Our prior decisions have accepted reluctantly the binding effect of the commentary to the guidelines concerning this provision about "related cases" for enhancement purposes. In United States v. Elmendorf, 945 F.2d 989, 997-98 (7th Cir.1991), cert. denied, --- U.S. ----, 112 S.Ct. 990, 117 L.Ed.2d 151 (1992), we agreed with the Ninth Circuit decision in United States v. Gross, 897 F.2d 414, 416-17 (9th Cir.1990), that the application notes of the guidelines are not binding law and refused to treat as related six convictions which produced a single sentence. See also United States v. Pinto, 875 F.2d 143, 144 (7th Cir.1989). In 1992, however, we held that the November 1, 1991 amendments to the text and the notes of the guidelines make it clear that prior sentences which are consolidated for sentencing must be treated as related for the purpose of calculating a defendant's criminal history. United States v. Woods, 976 F.2d 1096, 1100 (7th Cir.1992).4


The sentence in the instant case was imposed on October 6, 1992, the same date as the Woods decision, however, so that, following the then-existing law of this circuit, the district court made an alternative holding that even if the offenses were consolidated for sentencing, the application note to guideline Sec. 4A1.2 was advisory and not binding and the cases were unrelated, citing United States v. Brown, 962 F.2d 560 (7th Cir.1992). It is clear that the district court's alternative holding is not now valid, especially in view of the recent Supreme Court decision in Stinson v. United States, --- U.S. ----, 113 S.Ct. 1913, 123 L.Ed.2d 598 (1993), which holds that the notes to the guidelines are as binding as if fully set forth therein.

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The concerns expressed by this court in Woods about "such a broad definition of relatedness," 976 F.2d at 1100, are nevertheless reflected in the current commentary that permits an underrepresentation to be cured by an upward departure.5 There was no upward departure in this case, however, and if we were to find that the sentences should be treated as related, we would have to remand the case to the district court to consider the propriety of an upward departure.


The controlling effect of the commentary does not answer the question of when sentences should be deemed to have been "consolidated" for sentencing for career criminal purposes.


This circuit has never determined whether a formal order of consolidation is necessary, as argued by the Government, in order to trigger the effect of the commentary. In dictum in Woods, we suggested that a specific order of consolidation may be necessary to mandate a finding of consolidation: "We also note that simply because a defendant is sentenced in two separate cases on the same day to concurrent sentences does not, absent a specific order of consolidation, mandate a finding that the cases were consolidated." 976 F.2d at 1102 n. 6.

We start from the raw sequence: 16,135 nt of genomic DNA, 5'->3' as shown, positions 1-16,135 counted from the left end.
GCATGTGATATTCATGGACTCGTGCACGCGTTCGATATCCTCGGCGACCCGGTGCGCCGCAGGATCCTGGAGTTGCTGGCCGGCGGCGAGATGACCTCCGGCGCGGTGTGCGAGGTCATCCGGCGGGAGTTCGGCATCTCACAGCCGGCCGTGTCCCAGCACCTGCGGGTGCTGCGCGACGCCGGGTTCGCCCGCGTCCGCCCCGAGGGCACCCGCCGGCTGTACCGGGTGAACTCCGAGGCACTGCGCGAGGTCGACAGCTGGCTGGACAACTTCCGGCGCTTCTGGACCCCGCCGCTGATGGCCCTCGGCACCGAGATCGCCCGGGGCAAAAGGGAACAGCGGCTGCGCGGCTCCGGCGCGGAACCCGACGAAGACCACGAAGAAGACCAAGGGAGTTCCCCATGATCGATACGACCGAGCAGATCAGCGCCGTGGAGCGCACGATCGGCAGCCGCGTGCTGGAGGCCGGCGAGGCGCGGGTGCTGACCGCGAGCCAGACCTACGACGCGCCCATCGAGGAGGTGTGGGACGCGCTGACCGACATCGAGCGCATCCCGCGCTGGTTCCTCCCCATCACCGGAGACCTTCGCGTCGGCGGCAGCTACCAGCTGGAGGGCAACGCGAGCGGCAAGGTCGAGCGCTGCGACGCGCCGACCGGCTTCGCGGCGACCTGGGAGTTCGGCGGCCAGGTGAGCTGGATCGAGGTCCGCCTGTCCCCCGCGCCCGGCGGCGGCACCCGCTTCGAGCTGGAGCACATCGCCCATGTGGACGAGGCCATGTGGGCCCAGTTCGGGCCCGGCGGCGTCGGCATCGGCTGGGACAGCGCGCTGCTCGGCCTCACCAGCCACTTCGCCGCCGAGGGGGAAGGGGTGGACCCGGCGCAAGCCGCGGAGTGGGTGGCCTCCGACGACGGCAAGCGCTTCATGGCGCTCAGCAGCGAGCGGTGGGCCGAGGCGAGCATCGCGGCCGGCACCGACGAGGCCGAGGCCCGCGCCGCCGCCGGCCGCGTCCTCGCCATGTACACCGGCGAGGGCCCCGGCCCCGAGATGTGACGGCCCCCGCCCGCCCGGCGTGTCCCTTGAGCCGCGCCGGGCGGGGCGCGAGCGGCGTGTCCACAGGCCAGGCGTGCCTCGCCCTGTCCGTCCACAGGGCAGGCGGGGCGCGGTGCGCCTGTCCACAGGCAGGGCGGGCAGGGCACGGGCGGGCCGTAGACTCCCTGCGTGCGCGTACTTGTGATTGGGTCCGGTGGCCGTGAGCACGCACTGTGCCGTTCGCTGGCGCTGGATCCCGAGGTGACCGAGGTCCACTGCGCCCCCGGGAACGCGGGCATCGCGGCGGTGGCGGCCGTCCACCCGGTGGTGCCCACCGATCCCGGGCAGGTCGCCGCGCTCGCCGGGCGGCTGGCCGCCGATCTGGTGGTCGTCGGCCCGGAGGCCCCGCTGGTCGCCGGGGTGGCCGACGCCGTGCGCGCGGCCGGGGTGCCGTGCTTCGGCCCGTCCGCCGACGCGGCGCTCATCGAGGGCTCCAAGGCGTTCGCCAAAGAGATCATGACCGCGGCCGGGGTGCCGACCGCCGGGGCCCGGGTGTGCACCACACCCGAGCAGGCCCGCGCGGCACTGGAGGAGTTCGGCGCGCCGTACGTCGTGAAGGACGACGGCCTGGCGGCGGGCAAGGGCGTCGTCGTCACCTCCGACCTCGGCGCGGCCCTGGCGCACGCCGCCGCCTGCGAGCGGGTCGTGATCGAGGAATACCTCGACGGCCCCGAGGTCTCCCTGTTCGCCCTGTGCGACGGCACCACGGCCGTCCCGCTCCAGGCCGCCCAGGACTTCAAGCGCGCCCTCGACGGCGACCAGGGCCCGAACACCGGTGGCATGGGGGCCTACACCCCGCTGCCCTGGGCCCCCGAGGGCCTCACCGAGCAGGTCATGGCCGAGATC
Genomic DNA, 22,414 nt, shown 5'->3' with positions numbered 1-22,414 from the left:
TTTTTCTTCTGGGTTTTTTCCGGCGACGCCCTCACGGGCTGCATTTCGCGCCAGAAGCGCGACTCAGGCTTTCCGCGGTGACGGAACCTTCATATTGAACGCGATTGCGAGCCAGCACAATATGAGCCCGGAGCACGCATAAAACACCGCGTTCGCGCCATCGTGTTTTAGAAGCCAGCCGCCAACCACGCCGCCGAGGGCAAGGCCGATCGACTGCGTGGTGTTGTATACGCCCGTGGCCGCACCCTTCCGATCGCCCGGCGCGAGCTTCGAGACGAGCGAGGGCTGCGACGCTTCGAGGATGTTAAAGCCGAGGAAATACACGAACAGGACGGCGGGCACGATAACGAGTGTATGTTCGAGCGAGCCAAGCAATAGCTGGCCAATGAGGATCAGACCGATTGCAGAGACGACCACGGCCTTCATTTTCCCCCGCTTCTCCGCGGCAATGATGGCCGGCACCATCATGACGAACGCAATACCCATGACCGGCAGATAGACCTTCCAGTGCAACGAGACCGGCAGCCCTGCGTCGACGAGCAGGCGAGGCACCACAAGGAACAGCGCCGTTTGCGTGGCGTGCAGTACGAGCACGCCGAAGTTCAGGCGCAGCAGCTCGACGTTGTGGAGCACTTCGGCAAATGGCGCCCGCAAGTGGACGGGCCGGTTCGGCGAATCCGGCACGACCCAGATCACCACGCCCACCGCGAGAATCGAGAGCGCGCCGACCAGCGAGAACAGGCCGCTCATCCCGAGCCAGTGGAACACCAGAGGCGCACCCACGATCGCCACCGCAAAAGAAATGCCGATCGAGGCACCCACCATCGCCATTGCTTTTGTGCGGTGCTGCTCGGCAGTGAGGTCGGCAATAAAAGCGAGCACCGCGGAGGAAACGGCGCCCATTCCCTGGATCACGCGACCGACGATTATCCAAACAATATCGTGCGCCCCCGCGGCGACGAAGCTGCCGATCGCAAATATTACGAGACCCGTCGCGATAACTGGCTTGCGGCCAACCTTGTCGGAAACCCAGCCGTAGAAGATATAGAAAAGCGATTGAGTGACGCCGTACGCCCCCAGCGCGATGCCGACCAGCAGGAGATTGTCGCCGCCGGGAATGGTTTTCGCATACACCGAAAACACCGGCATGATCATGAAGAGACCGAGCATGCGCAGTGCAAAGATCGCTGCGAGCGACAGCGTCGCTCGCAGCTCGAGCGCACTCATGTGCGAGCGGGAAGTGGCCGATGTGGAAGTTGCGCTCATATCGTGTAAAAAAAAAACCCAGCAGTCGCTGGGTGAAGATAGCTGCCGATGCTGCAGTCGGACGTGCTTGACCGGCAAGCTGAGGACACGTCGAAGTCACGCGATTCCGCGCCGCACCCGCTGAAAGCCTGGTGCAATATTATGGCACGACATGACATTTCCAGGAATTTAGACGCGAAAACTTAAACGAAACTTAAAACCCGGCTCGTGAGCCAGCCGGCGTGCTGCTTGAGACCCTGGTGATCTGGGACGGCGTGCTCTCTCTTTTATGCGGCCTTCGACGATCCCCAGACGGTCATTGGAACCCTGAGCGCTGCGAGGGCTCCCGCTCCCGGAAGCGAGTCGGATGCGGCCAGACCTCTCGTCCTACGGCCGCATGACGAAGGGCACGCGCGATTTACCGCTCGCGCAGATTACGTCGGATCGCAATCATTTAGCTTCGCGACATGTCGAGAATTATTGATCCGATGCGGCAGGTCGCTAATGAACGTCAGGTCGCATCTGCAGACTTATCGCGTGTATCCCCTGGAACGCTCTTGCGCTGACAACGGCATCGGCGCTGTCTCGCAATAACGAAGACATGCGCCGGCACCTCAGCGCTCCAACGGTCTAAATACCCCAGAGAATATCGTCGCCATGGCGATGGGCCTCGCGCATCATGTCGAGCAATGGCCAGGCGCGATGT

The procedure followed by the district court had many of the earmarks of consolidated sentencing. One indictment was for two bank robberies committed by Russell in February 1981, and the other was for a bank robbery by Russell and his brother in June. Both indictments were returned by the same grand jury at the same time. The cases, which had separate docket numbers, were assigned to the same judge and identical bonds were set. The charges proceeded together through arraignment, motions, motion hearing, plea agreement, plea hearing, sentence hearing, and subsequent sentence modification. All three offenses, charged in the two indictments, were the subject of Russell's plea agreement. Russell received 15-year concurrent sentences for each of the three offenses, in separate orders, but one order referring to the separate cases by number modified the sentences to ten years on each count.


The district court in this case, in holding that the two indictments were not consolidated for sentencing, noted that the offenses were not related and that one indictment named only Russell while the other named both Russell and his brother, who was not present when the trial judge took the plea. "At sentencing scheduled for the convenience of the Court there was no order for consolidation or request therefor. Separate offenses, separate indictments, concurrent sentences, separate minute sheets, separate judgments and convictions do not suggest consolidation." The judge expressed serious doubts that the cases would have been consolidated if a request had been made: